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One In Fifteen Homes Affected by High Levels of Radon Gas - KOAM TV 7

One In Fifteen Homes Affected by High Levels of Radon Gas

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A little known colorless and odorless gas may be seeping through the cracks in your home. It's called radon and affects 11 of every 15 homes in America.

Radon is part of our ecosystem, you can't get away from it,” says Premiere Home Inspector Derek Gander.  

Radon is a naturally occurring gas released in rock, soil and water.

It is the second leading cause of lung cancer after smoking.

Joplin homeowner Jeff Herr is selling his house and wants to make sure it's safe and ready for a new owner.

“We haven't heard of anyone who's had an issue in our neighborhood and quite frankly we're not worried about it right now either. We would just like to have peace of mind,” says Herr.

And that peace of mind is priceless, when you could go years without knowing that the air that you breath in your own home could be toxic.

Most of the homes in this neighborhood were custom built. And about twenty years ago when they were being constructed radon wasn't even on their radar.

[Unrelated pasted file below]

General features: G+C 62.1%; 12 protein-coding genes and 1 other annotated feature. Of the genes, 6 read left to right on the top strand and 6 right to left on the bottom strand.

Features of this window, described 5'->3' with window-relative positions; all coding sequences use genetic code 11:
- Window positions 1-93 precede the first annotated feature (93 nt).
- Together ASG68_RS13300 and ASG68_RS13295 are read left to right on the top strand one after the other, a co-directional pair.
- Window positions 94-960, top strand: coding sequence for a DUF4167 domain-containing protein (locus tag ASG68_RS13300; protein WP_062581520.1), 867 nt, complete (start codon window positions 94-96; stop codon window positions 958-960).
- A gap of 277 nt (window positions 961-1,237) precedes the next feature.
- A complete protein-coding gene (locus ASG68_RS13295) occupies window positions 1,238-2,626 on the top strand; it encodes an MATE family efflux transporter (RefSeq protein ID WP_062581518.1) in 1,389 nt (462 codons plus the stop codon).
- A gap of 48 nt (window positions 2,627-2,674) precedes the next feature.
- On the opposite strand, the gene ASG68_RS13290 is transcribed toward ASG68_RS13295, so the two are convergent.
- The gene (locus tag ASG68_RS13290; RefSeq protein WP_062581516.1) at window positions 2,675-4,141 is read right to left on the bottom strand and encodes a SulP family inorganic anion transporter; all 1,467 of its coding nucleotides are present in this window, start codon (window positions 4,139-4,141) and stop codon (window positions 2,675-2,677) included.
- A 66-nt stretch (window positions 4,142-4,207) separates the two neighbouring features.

Radon can build up and enter homes through cracks in the foundation, sewer lines, and water lines. And when it becomes a problem...

“You have to do a mitigation system. Basically it's pressurized...you're venting underneath the slab. We bore down through the slab have a pocket and use fans and basically you're venting the air from underneath the slab above the roofline,” says Gander.

Radon affects all homes, old and new, whether they're well sealed or drafty. So testing is important.

Testing your house for radon is very simple. Just set the charcoal based pallet out in closed conditions for 48-72 hours then send it to the lab and get results. 

Gander says that knowing where it is, is tricky.

“You never know. You could test one house and go right next door and the radon levels wouldn't be very high. You go next door and they could be really elevated."

In Joplin, Diane Gerstenfeld KOAM NEWS.
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